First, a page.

That’s the case with the “Parable of the Prodigal Son.” It contrasts two very particular historical groups absolutely central to the teaching career of Jesus of Nazareth. On the one hand, there is Jesus’ inner circle, “tax collectors and sinners.” These included sex workers, lepers, beggars, poor peasants, fishermen, shepherds, day-laborers, insurgents, and non-Jews, all of whom were especially receptive to Jesus’ teaching. On the other there are the Pharisees and Scribes. They along with the rabbis and temple priesthood were responsible for safeguarding the purity of the Jewish religion. They were Jesus’ antagonists.
Today’s gospel tells us that the sinners were “coming near to Jesus and listening to him.” For their part the Pharisees and Scribes stood afar and were observing Jesus’ interaction with the unwashed and shaking their heads in disapproval. They were “grumbling,” the gospel says, and saying, “This fellow welcomes sinners and eats with them.” That’s a key point in the reading – Jesus was eating with the hungry, poor, and unclean.
The gospel goes on, “So he told them this parable” – the parable of the prodigal son. In other words, the parable was addressed to the Pharisees and Scribes. And the story not about God and humans in general. It’s simply about a father and two sons and the way things work in the Kingdom of God, which (to repeat) was consistently the focus of Jesus’ preaching.
According to Jesus, that New Order will be a Great Party to which everyone is invited. The party will go on and on. There will be laughter, singing and dancing and the wine will never run out. The “fatted calf” will be slaughtered and there will be an overabundance of food. That’s the future willed by the one Jesus called “Father.”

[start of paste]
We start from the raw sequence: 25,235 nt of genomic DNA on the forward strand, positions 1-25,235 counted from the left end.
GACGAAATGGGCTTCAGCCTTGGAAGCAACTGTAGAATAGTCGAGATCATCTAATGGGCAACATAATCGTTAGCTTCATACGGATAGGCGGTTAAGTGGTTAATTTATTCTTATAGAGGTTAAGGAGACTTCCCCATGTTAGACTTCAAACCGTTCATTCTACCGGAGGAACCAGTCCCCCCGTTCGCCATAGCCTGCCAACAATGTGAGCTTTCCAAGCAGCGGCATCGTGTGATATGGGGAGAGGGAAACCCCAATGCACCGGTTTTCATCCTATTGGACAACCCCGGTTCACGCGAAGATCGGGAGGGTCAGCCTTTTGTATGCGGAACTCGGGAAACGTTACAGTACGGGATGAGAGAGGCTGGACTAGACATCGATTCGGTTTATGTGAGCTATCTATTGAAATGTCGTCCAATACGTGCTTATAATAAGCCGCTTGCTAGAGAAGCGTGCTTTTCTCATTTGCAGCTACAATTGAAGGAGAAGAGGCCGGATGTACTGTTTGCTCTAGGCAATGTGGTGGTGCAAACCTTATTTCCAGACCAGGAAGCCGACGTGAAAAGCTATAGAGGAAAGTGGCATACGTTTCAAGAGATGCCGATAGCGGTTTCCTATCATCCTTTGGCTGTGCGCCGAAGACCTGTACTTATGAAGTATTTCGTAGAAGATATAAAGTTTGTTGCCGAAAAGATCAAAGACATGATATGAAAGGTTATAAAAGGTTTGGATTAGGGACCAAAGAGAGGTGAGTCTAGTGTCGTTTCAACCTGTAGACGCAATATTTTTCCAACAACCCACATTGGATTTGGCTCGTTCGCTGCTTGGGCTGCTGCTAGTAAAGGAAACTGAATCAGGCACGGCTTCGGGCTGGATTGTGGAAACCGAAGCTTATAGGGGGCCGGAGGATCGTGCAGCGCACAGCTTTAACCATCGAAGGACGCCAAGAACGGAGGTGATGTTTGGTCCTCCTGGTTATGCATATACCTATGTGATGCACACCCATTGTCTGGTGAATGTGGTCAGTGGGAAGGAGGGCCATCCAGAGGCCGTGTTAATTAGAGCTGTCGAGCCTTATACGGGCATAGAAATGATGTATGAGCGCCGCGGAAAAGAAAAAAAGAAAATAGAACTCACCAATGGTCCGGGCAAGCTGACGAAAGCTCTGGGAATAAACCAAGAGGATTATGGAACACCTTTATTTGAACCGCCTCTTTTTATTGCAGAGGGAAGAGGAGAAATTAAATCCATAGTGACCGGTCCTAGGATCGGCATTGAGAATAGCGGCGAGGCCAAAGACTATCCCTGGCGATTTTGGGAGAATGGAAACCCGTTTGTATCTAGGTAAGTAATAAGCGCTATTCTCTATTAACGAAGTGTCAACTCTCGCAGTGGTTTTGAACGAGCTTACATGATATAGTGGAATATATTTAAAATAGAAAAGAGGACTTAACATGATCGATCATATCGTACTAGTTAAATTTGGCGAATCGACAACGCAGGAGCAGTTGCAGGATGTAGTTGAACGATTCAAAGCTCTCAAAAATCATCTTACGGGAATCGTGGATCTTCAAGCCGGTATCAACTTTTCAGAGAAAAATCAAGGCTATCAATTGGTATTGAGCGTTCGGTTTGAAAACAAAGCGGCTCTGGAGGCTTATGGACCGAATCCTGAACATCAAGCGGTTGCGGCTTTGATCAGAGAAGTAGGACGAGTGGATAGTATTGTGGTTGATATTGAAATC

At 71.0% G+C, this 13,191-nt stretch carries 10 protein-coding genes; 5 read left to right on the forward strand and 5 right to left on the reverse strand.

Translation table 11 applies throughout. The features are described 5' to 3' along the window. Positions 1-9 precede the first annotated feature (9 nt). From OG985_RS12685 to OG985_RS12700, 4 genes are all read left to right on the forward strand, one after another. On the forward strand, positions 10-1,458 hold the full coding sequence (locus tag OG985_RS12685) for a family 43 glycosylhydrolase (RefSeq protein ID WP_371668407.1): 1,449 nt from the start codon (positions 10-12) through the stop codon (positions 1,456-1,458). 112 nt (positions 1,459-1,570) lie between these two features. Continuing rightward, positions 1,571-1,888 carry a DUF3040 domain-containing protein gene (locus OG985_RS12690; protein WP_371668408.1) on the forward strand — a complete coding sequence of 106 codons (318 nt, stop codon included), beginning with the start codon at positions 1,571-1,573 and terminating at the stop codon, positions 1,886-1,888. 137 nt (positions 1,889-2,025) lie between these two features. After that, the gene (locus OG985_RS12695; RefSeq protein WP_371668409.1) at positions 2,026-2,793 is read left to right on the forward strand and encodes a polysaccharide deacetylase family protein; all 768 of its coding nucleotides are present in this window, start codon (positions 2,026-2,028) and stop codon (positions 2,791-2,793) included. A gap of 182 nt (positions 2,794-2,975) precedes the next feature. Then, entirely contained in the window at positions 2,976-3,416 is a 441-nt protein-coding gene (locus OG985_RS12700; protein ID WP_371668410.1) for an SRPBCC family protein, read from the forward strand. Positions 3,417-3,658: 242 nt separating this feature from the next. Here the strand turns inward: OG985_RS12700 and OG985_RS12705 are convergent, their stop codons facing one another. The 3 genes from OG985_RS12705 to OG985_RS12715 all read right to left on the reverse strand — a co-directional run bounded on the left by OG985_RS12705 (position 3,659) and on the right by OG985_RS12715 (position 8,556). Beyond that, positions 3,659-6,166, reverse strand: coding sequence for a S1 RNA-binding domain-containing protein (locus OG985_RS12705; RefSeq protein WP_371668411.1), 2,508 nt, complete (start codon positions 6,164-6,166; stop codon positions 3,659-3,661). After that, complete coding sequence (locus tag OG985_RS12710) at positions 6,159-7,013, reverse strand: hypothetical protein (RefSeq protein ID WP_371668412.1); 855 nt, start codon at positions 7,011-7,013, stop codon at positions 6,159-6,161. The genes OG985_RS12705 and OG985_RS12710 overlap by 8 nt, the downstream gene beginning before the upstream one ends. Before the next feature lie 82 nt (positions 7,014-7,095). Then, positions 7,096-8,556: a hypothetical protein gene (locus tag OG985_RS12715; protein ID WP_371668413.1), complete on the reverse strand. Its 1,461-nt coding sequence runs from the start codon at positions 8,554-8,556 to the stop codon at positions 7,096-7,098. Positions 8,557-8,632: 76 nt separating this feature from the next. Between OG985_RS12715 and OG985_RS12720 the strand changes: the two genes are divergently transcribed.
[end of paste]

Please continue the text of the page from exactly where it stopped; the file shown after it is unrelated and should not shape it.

Jesus was anticipating that order by practicing the table fellowship with sinners and outcasts referenced at the beginning of today’s reading. At the kingdom’s banquet, the sinners gathered around Jesus in this morning’s gospel will be the first to accept the invitation. And though the Scribes and Pharisees are invited as well, they freely choose to exclude themselves. Like the older brother, they are “angry and refuse to go in.”
What I’m saying is that the lesson of today’s gospel (read as a parable rather than an allegory) is: Join the Party! Anticipate the New Order of the Kingdom in the here and now. Follow Jesus’ example, sit down with the unwashed, poor and despised. After all, the kingdom of God belongs to them – and to anyone (even the priests, scribes, rabbis, Pharisees, and any of us) who can overcome our reluctance to descend to Jesus’ level and to that of the kind of people he counted as his special friends.
What can that possible mean for us in the age of Angry White Christians? If we keep Jesus’ original meaning in mind, we’ll see “the Prodigal Son” as a call to change attitudes towards those belittled and feared by Mr. Trump’s followers — Muslims, Mexicans, immigrants in general, Black Lives Matters protestors, the families of terrorists the billionaire would “go after,” and those he would torture by means worse than water-boarding.
That’s a hard message for most middle-to-upper class white people to hear. Like the culture of the professionally religious of Jesus’ day, ours despises those with whom Jesus ate and drank. In fact, it teaches us to dislike people resembling Jesus himself. Our culture sees those in Jesus’ class as lazy, dishonest, and undeserving. That’s the vision exploited by politicians like Donald Trump.
So today’s parable should make us squirm just as Jesus’ original words must have embarrassed the scribes and Pharisees. They should make would-be Christian supporters of Donald Trump squirm as well. Being a follower of Jesus has nothing to do with resentment, jealousy or exclusion. Quite the opposite.
But Jesus’ parable shouldn’t just embarrass. His words should be hopeful too. Like the father in the parable, he’s telling angry whites, his self-righteous sons and daughters, “We’re having a party. Why don’t you join us? Come in and share what you have, adopt God’s political program which creates a world with room for everyone – even the ‘undeserving’.”